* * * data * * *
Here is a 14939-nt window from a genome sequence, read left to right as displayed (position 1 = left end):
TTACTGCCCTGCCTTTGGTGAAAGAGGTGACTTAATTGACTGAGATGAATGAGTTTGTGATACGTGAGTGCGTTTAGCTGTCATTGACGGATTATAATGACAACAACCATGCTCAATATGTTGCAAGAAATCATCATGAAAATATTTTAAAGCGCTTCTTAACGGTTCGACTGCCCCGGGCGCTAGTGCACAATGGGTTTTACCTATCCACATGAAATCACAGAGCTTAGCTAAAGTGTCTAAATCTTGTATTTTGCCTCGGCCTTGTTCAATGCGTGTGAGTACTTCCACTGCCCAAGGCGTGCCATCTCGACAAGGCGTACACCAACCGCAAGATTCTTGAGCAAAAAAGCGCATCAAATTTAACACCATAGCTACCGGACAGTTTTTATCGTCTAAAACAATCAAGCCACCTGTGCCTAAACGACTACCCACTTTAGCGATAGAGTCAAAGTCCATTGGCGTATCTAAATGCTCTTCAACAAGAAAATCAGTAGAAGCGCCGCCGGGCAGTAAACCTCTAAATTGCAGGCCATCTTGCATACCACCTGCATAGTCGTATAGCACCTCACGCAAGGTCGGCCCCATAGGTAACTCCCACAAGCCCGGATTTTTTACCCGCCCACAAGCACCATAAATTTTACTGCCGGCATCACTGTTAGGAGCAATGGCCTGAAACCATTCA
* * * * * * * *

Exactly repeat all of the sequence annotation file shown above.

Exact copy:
Here is a 14939-nt window from a genome sequence, read left to right as displayed (position 1 = left end):
TTACTGCCCTGCCTTTGGTGAAAGAGGTGACTTAATTGACTGAGATGAATGAGTTTGTGATACGTGAGTGCGTTTAGCTGTCATTGACGGATTATAATGACAACAACCATGCTCAATATGTTGCAAGAAATCATCATGAAAATATTTTAAAGCGCTTCTTAACGGTTCGACTGCCCCGGGCGCTAGTGCACAATGGGTTTTACCTATCCACATGAAATCACAGAGCTTAGCTAAAGTGTCTAAATCTTGTATTTTGCCTCGGCCTTGTTCAATGCGTGTGAGTACTTCCACTGCCCAAGGCGTGCCATCTCGACAAGGCGTACACCAACCGCAAGATTCTTGAGCAAAAAAGCGCATCAAATTTAACACCATAGCTACCGGACAGTTTTTATCGTCTAAAACAATCAAGCCACCTGTGCCTAAACGACTACCCACTTTAGCGATAGAGTCAAAGTCCATTGGCGTATCTAAATGCTCTTCAACAAGAAAATCAGTAGAAGCGCCGCCGGGCAGTAAACCTCTAAATTGCAGGCCATCTTGCATACCACCTGCATAGTCGTATAGCACCTCACGCAAGGTCGGCCCCATAGGTAACTCCCACAAGCCCGGATTTTTTACCCGCCCACAAGCACCATAAATTTTACTGCCGGCATCACTGTTAGGAGCAATGGCCTGAAACCATTCA